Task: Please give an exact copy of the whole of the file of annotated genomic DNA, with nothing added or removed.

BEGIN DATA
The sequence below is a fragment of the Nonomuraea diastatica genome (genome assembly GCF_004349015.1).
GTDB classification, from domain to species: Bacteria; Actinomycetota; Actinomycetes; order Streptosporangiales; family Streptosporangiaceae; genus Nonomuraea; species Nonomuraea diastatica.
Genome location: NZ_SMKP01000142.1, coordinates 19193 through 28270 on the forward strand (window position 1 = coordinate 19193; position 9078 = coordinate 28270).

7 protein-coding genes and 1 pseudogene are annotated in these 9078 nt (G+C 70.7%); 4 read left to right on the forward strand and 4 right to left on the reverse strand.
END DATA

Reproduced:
The sequence below is a fragment of the Nonomuraea diastatica genome (genome assembly GCF_004349015.1).
GTDB classification, from domain to species: Bacteria; Actinomycetota; Actinomycetes; order Streptosporangiales; family Streptosporangiaceae; genus Nonomuraea; species Nonomuraea diastatica.
Genome location: NZ_SMKP01000142.1, coordinates 19193 through 28270 on the forward strand (window position 1 = coordinate 19193; position 9078 = coordinate 28270).

7 protein-coding genes and 1 pseudogene are annotated in these 9078 nt (G+C 70.7%); 4 read left to right on the forward strand and 4 right to left on the reverse strand.